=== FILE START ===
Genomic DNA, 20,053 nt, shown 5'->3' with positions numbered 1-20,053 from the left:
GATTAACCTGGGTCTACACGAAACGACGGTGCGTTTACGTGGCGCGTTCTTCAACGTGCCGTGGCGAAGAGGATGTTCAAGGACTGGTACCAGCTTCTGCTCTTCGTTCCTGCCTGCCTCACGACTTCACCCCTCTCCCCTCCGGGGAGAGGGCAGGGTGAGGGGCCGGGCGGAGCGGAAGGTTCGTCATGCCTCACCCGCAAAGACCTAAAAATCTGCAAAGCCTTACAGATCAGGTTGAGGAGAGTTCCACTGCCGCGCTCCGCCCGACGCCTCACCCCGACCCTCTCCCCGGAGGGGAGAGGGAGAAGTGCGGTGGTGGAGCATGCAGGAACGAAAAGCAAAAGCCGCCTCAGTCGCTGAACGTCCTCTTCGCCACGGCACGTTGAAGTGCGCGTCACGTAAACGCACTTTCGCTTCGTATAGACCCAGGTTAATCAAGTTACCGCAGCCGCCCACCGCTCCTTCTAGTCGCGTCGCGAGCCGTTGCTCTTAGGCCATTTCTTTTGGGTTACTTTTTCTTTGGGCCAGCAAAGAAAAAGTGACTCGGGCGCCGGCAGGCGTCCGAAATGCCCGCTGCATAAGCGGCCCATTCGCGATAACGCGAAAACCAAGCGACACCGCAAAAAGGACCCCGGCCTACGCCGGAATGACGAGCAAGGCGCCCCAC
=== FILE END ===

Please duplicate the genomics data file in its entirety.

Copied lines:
Genomic DNA, 20,053 nt, shown 5'->3' with positions numbered 1-20,053 from the left:
GATTAACCTGGGTCTACACGAAACGACGGTGCGTTTACGTGGCGCGTTCTTCAACGTGCCGTGGCGAAGAGGATGTTCAAGGACTGGTACCAGCTTCTGCTCTTCGTTCCTGCCTGCCTCACGACTTCACCCCTCTCCCCTCCGGGGAGAGGGCAGGGTGAGGGGCCGGGCGGAGCGGAAGGTTCGTCATGCCTCACCCGCAAAGACCTAAAAATCTGCAAAGCCTTACAGATCAGGTTGAGGAGAGTTCCACTGCCGCGCTCCGCCCGACGCCTCACCCCGACCCTCTCCCCGGAGGGGAGAGGGAGAAGTGCGGTGGTGGAGCATGCAGGAACGAAAAGCAAAAGCCGCCTCAGTCGCTGAACGTCCTCTTCGCCACGGCACGTTGAAGTGCGCGTCACGTAAACGCACTTTCGCTTCGTATAGACCCAGGTTAATCAAGTTACCGCAGCCGCCCACCGCTCCTTCTAGTCGCGTCGCGAGCCGTTGCTCTTAGGCCATTTCTTTTGGGTTACTTTTTCTTTGGGCCAGCAAAGAAAAAGTGACTCGGGCGCCGGCAGGCGTCCGAAATGCCCGCTGCATAAGCGGCCCATTCGCGATAACGCGAAAACCAAGCGACACCGCAAAAAGGACCCCGGCCTACGCCGGAATGACGAGCAAGGCGCCCCAC